Rick Hammell, CEO, Elements Global Services, discusses how employers can ensure a consistent staff culture, even if a company has a geographically diverse workforce.
With global talent mobility at an all-time high, having employees in multiple locations around the world is becoming increasingly common. But there are many challenges got businesses when it comes to hiring and onboarding employees overseas. Beyond the various complexities of employment law in different countries, perhaps the biggest challenge for businesses is building and maintaining company culture when employees are dispersed around the globe.
According to new research from Elements Global Services, more than half (58 per cent) of businesses in the UK face find difficulties in hiring and onboarding staff overseas. Of the main challenges these businesses face, three stood out:
1. Setting up global payroll and HR essentials
2. Recruitment, including the time and cost involved
3. Overcoming cultural barriers
If adequate preparations are made and the right support is sought, the first two challenges can be anticipated and dealt with efficiently. However, the third is often an ongoing challenge.
But these difficulties are not stopping businesses from expanding. In fact, 69 per cent of businesses said that they are planning to expand into a new market over the next three years.
Cultural differences can often pose a bigger challenge than businesses expect. So how can businesses maintain their company culture when they expand overseas?
Ensure Benefits and Rewards are Culturally Sensitive
When you work with overseas staff, there are many cultural considerations to be aware of. Your business may have a specific company culture within its head office, but don’t assume that this can be rolled out directly across your different locations. First, you have to be aware of the cultural differences that could affect staff wellbeing and communication.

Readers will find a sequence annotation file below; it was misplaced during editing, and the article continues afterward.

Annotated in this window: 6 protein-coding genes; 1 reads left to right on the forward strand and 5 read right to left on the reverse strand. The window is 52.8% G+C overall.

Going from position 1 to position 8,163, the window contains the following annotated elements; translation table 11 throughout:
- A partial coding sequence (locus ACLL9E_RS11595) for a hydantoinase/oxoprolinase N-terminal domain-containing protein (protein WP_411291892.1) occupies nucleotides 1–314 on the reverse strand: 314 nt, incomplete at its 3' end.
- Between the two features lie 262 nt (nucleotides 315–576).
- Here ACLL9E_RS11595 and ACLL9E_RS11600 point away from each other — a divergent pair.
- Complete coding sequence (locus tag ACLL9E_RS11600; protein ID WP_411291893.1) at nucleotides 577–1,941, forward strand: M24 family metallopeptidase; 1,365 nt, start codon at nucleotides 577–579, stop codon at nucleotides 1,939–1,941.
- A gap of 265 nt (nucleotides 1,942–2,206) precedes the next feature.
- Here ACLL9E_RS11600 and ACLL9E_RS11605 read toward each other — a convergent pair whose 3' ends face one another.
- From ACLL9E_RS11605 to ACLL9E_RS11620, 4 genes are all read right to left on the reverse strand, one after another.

This is especially true with benefits and rewards systems, which should always be culturally-sensitive. Keep in mind the old adage of ‘think global, act local’. You need to be in tune with the local culture of every market and avoid initiatives that would be considered inappropriate or that simply would not work in other countries. This process can take time – and adequate planning must be done.
The UK’s team-oriented culture, for example, prizes collective rewards – but in South East Asia, it’s more important to develop individually-focused rewards. Beyond reward cultures, there are statutory requirements that need to be accounted for: in Germany, for example, companies are legally obligated to contribute to health insurance, while China mandates that employers contribute to housing and social care programmes.
Simplify the Onboarding Process
To help new employees learn how your company operates, one of the most basic but essential things you can do is to translate important documents, such as onboarding materials and official company messaging. Make sure these are translated by a native speaker so that everyone can understand them clearly.
You could also introduce mentor schemes between your established staff in your headquarters and new staff in different countries to simplify the process of learning about the company culture.
And don’t forget about the staff at your headquarters. You could set up training programmes for your employees back home covering cultural awareness and cultural sensitivity. Then your employees who work with other employees in different countries will have a better understanding of how to work with them more effectively.
Use the Power of Technology
When it comes to your company culture, technology is your friend. HR software and apps are particularly effective, and you will want to use them to encourage better communication and collaboration between staff at home and overseas.
As far as possible, make sure you use the same systems for team communication and project management, rather than separate systems, so that everyone stays on the same page. The same is true for HR platforms: you should strive to get everyone onto the same system so that it feels connected and every employee is treated equally no matter where they are based.
Finally, make sure you use effective payroll systems that can administer compensation globally. The last thing you want to happen is for staff in one location to be paid later than staff in another, so ensure there are no discrepancies with how and when staff are paid.
Maintain Your Company Culture
As a growing business, maintaining your company culture is one of the greatest barriers you will face. Make sure you show cultural sensitivity wherever you hire, and help your new staff understand the company culture by providing them with translated materials, training and mentoring.
Then enjoy the rewards of expanding into new countries while ensuring a clear company culture, irrespective of location